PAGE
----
Induction of NFIL3 by commensal bacteria is impaired in murine and human IBD, which correlates with increased Il12b expression
To study NFIL3 regulation of Il12b in mucosal innate immunity, we isolated colonic CD11b+ LPMCs from WT and Nfil3−/− mice, and examined for Il12b expression. CD11b+ LPMCs from Nfil3−/− mice show higher spontaneous Il12b expression than CD11b+ LPMCs from WT mice (Fig. 5A). Il12b was predominantly expressed in CD11b+ LPMCs in WT and Nfil3−/− mice, with very low expression in the CD11b− LPMC population. Next, colitis-prone Il10−/− mice were transitioned from GF to SPF microbiota, and Nfil3 expression was examined in the colon before and 3 d after transition. Unlike WT mice where colonic Nfil3 expression is significantly induced (Fig. 1E), in Il10−/− mice, colonic Nfil3 is not induced after transition to SPF microbiota (Fig. 5B).
In humans with IBD, intestinal CD14+ macrophages are important producers of proinflammatory cytokines including IL-12 family members (5, 22). NFIL3 expression was significantly lower in CD14+ LPMCs isolated from patients with Crohn’s disease and ulcerative colitis compared with noninflammatory control subjects (Fig. 5C). It has previously been demonstrated in the same samples that IL-12 p40 production is increased in CD14+ LPMCs from IBD patients; thus, NFIL3 expression inversely correlates with greater levels of IL-12 p40 (5, 6).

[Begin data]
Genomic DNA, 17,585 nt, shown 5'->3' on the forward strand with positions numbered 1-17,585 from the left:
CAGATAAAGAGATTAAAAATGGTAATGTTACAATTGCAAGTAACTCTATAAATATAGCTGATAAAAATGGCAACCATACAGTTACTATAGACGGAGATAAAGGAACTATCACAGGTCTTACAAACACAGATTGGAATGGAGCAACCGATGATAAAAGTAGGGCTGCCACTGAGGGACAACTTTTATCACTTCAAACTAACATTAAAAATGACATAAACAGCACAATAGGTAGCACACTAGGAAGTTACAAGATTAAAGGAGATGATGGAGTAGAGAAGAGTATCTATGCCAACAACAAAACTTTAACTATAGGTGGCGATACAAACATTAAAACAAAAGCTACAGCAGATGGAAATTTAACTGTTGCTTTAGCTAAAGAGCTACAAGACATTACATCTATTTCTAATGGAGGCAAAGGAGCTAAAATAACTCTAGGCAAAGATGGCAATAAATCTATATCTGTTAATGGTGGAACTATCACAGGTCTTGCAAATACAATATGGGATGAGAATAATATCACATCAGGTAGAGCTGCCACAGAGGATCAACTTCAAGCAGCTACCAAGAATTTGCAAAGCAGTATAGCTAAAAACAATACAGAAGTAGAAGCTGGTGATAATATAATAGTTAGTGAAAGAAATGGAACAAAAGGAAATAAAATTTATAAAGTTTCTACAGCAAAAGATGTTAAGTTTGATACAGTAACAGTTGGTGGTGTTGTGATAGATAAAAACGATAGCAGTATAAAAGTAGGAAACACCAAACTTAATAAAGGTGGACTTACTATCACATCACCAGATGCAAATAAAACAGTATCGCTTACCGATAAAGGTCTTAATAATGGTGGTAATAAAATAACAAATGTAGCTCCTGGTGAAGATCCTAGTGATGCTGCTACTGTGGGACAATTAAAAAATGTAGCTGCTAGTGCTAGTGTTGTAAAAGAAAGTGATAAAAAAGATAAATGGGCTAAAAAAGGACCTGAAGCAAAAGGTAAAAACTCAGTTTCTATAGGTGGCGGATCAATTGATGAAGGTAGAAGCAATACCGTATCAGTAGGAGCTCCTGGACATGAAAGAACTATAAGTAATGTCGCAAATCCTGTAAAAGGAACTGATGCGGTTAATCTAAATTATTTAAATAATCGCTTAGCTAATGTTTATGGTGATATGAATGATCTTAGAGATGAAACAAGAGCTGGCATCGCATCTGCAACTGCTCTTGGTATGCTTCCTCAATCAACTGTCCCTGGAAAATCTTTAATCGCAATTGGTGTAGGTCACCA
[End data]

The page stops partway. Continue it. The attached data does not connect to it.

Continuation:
Macrophages contribute to the functional integrity of the intestinal mucosa in health and disease through monitoring of luminal contents, prominently the enteric microbiota. Innate responses are rapid and directed toward conserved structures on infectious agents recognized by germline-encoded pattern recognition receptors such as TLRs and Nod-like receptors (2). During physiologic conditions, the default innate immune response to the microbiota is induction of anti-inflammatory pathways to maintain homeostasis. Defects in this innate immune “tolerance” to the enteric microbiota are central events in the development of IBD. However, molecular events mediating physiologic innate homeostasis and chronic intestinal inflammation are incompletely understood. In this study, NFIL3 is identified as a regulatory transcription factor in macrophages, controlling macrophage IL-12 p40 production on interaction with the enteric microbiota. Exposure to commensal bacteria and bacterial products induced NFIL3 in cultured macrophages and in vivo. Furthermore, colonic CD11b+ LPMCs from Nfil3−/− mice spontaneously expressed Il12b mRNA. This implicates an important role of microbiota-induced NFIL3 in the maintenance of intestinal homeostasis through regulation of IL-12 p40.